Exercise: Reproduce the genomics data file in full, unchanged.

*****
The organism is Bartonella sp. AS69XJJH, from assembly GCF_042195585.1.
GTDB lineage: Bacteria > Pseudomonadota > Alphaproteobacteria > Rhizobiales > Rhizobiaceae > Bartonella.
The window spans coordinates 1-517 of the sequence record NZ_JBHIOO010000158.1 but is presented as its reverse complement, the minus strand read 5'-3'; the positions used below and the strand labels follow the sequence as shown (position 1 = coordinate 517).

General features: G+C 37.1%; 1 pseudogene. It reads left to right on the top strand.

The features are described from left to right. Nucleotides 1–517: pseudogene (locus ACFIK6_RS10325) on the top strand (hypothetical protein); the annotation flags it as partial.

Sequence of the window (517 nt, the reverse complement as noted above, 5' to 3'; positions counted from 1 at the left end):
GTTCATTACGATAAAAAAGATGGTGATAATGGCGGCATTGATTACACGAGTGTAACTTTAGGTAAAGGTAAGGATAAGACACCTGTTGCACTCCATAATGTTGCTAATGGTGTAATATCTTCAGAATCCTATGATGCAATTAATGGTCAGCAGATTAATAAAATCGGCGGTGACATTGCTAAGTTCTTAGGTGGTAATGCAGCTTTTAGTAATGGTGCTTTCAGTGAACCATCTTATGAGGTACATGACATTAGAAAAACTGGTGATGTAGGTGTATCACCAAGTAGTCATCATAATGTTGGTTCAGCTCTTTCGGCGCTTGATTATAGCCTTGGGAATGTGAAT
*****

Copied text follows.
The organism is Bartonella sp. AS69XJJH, from assembly GCF_042195585.1.
GTDB lineage: Bacteria > Pseudomonadota > Alphaproteobacteria > Rhizobiales > Rhizobiaceae > Bartonella.
The window spans coordinates 1-517 of the sequence record NZ_JBHIOO010000158.1 but is presented as its reverse complement, the minus strand read 5'-3'; the positions used below and the strand labels follow the sequence as shown (position 1 = coordinate 517).

General features: G+C 37.1%; 1 pseudogene. It reads left to right on the top strand.

The features are described from left to right. Nucleotides 1–517: pseudogene (locus ACFIK6_RS10325) on the top strand (hypothetical protein); the annotation flags it as partial.

Sequence of the window (517 nt, the reverse complement as noted above, 5' to 3'; positions counted from 1 at the left end):
GTTCATTACGATAAAAAAGATGGTGATAATGGCGGCATTGATTACACGAGTGTAACTTTAGGTAAAGGTAAGGATAAGACACCTGTTGCACTCCATAATGTTGCTAATGGTGTAATATCTTCAGAATCCTATGATGCAATTAATGGTCAGCAGATTAATAAAATCGGCGGTGACATTGCTAAGTTCTTAGGTGGTAATGCAGCTTTTAGTAATGGTGCTTTCAGTGAACCATCTTATGAGGTACATGACATTAGAAAAACTGGTGATGTAGGTGTATCACCAAGTAGTCATCATAATGTTGGTTCAGCTCTTTCGGCGCTTGATTATAGCCTTGGGAATGTGAAT